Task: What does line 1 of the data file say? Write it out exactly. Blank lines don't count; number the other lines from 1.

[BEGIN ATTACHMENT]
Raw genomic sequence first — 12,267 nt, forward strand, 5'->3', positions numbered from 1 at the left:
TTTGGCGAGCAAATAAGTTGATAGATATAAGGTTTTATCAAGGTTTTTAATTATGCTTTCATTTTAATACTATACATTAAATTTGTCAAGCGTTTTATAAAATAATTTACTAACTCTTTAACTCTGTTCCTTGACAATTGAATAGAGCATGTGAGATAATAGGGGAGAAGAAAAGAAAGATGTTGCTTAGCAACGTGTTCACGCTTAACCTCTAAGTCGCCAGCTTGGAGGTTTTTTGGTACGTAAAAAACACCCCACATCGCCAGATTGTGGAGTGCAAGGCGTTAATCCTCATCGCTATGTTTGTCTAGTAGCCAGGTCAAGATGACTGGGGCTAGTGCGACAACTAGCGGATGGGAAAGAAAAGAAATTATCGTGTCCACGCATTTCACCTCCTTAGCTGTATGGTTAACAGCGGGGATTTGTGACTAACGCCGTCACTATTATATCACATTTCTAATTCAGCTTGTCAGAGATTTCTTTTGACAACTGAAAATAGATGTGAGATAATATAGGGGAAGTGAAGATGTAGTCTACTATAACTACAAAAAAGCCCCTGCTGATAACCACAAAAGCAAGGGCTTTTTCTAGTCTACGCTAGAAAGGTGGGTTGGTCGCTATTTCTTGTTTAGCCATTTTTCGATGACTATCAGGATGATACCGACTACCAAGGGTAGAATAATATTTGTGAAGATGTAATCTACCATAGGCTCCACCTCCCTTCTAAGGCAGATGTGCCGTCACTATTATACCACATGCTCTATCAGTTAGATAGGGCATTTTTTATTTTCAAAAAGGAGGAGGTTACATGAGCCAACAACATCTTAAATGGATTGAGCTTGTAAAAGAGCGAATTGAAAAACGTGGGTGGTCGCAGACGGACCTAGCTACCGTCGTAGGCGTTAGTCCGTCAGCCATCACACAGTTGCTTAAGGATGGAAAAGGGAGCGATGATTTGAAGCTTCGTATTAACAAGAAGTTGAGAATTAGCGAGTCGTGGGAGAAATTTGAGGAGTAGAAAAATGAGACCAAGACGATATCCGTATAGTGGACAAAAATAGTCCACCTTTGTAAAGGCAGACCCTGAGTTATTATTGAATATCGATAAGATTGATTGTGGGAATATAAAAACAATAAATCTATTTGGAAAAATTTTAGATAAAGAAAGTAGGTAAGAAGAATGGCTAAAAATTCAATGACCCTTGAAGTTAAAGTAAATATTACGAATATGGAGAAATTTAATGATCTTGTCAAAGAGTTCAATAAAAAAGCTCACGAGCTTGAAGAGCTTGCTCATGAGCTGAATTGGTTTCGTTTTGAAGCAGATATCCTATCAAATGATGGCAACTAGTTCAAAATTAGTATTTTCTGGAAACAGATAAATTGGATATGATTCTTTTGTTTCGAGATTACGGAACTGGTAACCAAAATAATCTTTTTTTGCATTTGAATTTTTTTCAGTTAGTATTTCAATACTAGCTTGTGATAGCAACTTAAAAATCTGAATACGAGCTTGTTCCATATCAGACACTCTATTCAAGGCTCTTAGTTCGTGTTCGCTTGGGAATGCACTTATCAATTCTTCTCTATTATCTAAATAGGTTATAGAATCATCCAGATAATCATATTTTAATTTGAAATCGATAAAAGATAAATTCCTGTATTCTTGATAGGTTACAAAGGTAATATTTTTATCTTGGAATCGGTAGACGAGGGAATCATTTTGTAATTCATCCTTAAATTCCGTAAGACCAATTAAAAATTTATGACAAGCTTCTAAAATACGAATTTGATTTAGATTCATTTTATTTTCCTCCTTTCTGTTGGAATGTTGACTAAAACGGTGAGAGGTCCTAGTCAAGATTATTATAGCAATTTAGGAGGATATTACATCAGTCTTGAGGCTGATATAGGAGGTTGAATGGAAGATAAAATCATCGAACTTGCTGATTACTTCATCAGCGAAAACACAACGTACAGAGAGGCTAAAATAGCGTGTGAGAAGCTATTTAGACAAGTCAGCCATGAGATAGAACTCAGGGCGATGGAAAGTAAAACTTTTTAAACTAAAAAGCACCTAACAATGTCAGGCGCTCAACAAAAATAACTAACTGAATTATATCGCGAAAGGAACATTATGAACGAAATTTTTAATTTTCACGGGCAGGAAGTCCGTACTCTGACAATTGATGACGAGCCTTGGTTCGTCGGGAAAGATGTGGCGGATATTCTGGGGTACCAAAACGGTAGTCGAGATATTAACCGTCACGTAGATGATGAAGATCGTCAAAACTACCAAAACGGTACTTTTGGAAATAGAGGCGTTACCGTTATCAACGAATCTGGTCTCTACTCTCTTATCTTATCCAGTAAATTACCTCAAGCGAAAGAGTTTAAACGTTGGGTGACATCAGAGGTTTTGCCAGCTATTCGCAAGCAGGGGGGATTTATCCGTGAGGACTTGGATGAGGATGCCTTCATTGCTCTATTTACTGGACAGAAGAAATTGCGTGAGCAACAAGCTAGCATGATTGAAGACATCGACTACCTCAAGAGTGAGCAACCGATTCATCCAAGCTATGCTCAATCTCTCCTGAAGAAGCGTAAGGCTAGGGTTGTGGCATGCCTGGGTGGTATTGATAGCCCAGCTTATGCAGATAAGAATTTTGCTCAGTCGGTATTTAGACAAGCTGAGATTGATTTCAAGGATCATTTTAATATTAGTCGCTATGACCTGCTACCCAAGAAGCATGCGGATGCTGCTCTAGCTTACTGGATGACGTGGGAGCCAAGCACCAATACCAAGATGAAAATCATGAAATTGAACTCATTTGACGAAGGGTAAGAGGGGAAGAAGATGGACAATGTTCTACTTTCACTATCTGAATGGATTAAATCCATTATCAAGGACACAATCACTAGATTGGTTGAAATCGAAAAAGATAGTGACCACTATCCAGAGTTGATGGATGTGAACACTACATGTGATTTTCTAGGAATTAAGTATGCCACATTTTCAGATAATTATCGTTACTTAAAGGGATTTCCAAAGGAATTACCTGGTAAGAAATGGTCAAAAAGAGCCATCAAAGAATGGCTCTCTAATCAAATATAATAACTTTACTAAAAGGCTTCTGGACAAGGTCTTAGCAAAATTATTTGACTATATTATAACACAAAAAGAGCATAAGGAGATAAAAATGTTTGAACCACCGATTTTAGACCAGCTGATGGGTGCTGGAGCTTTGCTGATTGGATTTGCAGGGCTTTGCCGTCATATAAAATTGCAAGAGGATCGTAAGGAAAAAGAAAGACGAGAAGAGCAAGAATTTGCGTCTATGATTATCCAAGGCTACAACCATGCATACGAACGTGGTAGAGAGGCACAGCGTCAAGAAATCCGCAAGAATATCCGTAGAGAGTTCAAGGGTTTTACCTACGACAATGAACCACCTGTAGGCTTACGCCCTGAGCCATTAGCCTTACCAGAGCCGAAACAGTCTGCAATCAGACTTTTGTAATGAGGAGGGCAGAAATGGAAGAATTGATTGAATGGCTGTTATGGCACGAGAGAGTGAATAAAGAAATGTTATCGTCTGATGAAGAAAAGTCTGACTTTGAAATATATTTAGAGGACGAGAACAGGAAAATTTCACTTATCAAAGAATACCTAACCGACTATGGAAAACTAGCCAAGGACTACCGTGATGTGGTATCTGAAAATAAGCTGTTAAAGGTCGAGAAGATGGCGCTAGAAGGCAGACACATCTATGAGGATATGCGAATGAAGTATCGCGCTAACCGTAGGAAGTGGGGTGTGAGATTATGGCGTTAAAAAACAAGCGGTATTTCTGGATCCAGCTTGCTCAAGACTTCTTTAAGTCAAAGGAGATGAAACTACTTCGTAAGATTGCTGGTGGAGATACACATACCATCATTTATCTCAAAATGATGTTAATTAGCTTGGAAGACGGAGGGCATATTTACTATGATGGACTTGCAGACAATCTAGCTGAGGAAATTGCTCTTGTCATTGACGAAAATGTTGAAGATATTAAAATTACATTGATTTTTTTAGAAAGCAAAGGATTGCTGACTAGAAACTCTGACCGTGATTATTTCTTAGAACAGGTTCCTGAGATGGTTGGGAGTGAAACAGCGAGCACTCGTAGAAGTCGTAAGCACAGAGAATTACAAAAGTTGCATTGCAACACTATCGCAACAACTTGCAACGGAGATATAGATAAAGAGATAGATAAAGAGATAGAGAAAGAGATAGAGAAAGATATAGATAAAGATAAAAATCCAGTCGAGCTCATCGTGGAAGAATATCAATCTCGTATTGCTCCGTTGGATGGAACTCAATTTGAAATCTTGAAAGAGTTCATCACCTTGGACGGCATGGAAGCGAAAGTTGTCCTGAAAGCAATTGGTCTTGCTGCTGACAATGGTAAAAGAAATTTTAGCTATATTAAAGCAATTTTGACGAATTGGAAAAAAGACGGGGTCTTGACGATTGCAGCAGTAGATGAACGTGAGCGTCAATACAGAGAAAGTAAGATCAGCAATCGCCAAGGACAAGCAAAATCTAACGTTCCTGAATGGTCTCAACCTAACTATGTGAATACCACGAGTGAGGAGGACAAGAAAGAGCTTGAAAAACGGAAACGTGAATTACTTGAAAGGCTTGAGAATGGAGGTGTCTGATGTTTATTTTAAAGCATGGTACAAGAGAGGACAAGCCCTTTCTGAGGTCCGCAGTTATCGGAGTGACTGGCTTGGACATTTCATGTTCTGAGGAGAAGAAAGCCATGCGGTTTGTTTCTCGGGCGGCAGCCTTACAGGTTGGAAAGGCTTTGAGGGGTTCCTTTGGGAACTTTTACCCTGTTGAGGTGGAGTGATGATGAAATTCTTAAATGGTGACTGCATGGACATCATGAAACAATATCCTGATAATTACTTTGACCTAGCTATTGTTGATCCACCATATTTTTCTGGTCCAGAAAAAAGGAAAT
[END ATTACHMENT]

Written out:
Raw genomic sequence first — 12,267 nt, forward strand, 5'->3', positions numbered from 1 at the left: